As a runner, you’ve no doubt experienced some random, nagging pains when you least expected them. Sometimes it’s a hot spot in your calf, foot, hip or even your shoulder. More often than not, we brush these pains off as a frustration that will go away in due time. But what if these pains are actually being caused by a weakness we didn’t know we had?
Sometimes, the pains you feel on the run are caused by weaknesses in your muscles. It’s fairly common for any person to have one side of the body that is stronger than the other – but as runners these weaknesses eventually worsen from our continued activity. Muscle imbalances are quite a bit more common than we even realize.
Muscle imbalances anywhere in the body, particularly imbalances in the legs, can trigger major problems down the road. A weakness in one hip may alter your stride, as you unknowingly compensate for the weakness by favoring the stronger side. A muscle imbalance somewhere in the legs can cause one side to be overused and eventually lead to injury.
Fortunately, finding muscle imbalances only takes a few minutes and a few simple exercises. These exercises will help you uncover any muscle imbalances that may be hiding, and test to see which side is stronger than the other. Once you are aware of your muscle imbalances, you can begin to incorporate some simple exercises to fix and correct these imbalances.
Here are a few simple exercises you can use to find muscle imbalances, and address the problem before it worsens.
The Best Exercises to Find and Fix Muscle Imbalances
Single Leg Squat
The single leg squat is incredibly effective in highlighting side to side differences. Completing this exercise on each leg helps you to feel the difference in strength from side to side. You may immediately notice that one quad, hip or glute is stronger than the other when you complete this exercise. If you don’t notice that squatting on one leg feels harder or easier than the other, then you’re off to a good start. But what happens if you do (like most of us)?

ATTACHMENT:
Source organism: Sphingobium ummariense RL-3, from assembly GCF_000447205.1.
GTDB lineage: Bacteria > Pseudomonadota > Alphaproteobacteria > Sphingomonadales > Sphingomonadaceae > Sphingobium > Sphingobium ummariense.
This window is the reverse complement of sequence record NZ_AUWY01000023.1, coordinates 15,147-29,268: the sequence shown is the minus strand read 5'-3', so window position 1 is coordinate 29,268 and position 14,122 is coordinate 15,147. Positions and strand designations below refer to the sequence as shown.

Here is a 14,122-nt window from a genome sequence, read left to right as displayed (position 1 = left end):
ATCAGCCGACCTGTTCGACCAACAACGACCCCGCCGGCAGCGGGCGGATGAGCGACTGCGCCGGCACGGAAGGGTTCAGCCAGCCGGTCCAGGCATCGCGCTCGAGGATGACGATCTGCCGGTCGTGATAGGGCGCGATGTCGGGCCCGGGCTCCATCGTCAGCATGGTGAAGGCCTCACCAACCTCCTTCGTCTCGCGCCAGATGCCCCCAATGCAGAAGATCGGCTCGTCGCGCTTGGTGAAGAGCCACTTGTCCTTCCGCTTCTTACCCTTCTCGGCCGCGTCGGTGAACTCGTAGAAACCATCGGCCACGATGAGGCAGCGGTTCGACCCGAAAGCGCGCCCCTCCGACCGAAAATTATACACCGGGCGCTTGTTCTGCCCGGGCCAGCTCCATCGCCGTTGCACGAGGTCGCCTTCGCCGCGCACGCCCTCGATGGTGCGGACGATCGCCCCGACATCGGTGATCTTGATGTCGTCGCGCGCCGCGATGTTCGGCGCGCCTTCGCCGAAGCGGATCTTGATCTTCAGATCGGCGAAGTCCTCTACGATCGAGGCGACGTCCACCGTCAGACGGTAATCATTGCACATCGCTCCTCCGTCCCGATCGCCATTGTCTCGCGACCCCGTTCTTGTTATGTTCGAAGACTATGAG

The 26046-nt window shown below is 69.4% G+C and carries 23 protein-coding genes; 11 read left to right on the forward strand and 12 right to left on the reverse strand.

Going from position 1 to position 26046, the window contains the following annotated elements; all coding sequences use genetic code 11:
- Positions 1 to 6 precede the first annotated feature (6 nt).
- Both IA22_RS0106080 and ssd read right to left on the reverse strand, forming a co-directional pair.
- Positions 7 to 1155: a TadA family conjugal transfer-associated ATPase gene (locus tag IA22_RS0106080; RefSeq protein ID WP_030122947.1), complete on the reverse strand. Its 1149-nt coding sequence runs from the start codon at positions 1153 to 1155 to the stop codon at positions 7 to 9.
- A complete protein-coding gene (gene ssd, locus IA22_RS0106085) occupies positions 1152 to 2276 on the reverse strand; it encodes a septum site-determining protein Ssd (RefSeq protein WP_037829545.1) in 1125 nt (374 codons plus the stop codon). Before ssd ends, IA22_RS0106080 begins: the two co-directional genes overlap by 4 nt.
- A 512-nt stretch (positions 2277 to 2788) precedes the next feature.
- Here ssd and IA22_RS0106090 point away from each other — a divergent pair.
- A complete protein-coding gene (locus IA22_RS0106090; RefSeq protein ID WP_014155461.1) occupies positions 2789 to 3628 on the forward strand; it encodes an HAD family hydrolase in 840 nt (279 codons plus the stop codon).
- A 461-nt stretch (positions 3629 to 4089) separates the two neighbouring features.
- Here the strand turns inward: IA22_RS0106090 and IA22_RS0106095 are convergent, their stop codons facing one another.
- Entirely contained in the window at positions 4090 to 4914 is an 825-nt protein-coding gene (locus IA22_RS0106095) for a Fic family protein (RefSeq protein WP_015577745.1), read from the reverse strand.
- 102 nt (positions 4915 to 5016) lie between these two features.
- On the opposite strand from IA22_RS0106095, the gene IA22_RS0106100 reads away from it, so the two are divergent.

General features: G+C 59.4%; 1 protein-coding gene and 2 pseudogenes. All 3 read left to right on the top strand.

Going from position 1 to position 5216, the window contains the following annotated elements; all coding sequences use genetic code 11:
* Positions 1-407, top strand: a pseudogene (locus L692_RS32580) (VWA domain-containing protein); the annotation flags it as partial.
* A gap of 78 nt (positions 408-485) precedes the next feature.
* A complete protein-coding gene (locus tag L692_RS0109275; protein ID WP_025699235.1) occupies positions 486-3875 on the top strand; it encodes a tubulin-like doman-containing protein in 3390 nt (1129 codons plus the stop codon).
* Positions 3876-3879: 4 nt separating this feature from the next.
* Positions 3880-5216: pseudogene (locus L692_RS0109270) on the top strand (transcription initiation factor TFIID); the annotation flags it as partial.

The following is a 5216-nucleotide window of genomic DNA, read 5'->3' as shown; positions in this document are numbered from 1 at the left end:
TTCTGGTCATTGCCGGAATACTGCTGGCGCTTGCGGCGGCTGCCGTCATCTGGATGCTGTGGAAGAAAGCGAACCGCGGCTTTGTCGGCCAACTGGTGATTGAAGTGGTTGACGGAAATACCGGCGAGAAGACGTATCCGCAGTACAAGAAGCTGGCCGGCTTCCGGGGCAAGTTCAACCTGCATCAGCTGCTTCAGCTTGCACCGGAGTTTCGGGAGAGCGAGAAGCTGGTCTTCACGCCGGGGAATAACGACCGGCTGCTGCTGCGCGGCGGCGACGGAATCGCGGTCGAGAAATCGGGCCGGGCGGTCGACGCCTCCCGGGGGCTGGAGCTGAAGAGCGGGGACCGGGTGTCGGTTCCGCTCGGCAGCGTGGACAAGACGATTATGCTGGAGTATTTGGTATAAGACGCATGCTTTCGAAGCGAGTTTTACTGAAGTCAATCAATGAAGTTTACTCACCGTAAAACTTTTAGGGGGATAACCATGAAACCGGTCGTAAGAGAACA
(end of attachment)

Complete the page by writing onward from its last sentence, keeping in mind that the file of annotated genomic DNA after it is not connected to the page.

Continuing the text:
How to find a muscle imbalance: the key sign of a muscle weakness in the upper part of your leg is the angle of your knee. When you perform this squat, take a look at the knee of your grounded leg. When you squat down, your knee should ideally face straight ahead, with your thigh in a straight line. If your knee angles to one side or another your muscles are weaker on this side.
How to correct this muscle imbalance: strengthen your hips, glutes and quads. Regular squats, jump squats, lunges, and single leg squats standing on a stair are a great way to do this. Complete these exercises slowly, focusing on keeping your knees straight without letting them shift out to the sides with each repetition.
Related: 20 Minute Bodyweight Leg Workout
Single Leg Bridge
Another isolating movement that will highlight any imbalances is the single leg bridge. Completing a single leg bridge on each side is a simple way to find out if one hip is stronger than another. Just like the single leg squat, you will immediately be able to tell if one side feels easier or harder than the other. Complete a single leg bridge hold for 30 seconds on each side, and also try completing a few single leg hip lifts. Both of these exercises will give you a good idea for which side is lacking in strength.
How to find a muscle imbalance: the biggest indicator of a weakness in this exercise will be your hip alignment. As you complete a hip lift or hold the single leg bridge, notice whether one side of your hips dips lower than the other. Pay attention to this when you complete the exercise on both sides. If your hip consistently dips lower on each side, this may be an overall weakness that you’ll want to improve on both sides. If one side dips noticeably lower than the other, focus on isolating this side.
How to correct this muscle imbalance: exercises such as bridges, planks, and leg lifts will greatly strengthen this area. If you discover a noticeable muscle imbalance, focus on single leg bridges and single leg lifts (while lying on your back, stomach and side) to increase strength on just that side. If you notice that both sides are weak, try incorporating regular bridges and hip lifts, planks, and leg lifts on both sides into your strengthening routine.
Kneeling Spinal Twist
This exercise is not strenuous, but still very revealing. Kneeling on your hands and knees, simply raise one hand to the ceiling, twisting your body around with it. Do the same on the other side. You will likely notice that one side can twist farther than the other. This may be a combination of weak core and back strength on one side, as well as tighter, inflexible muscles.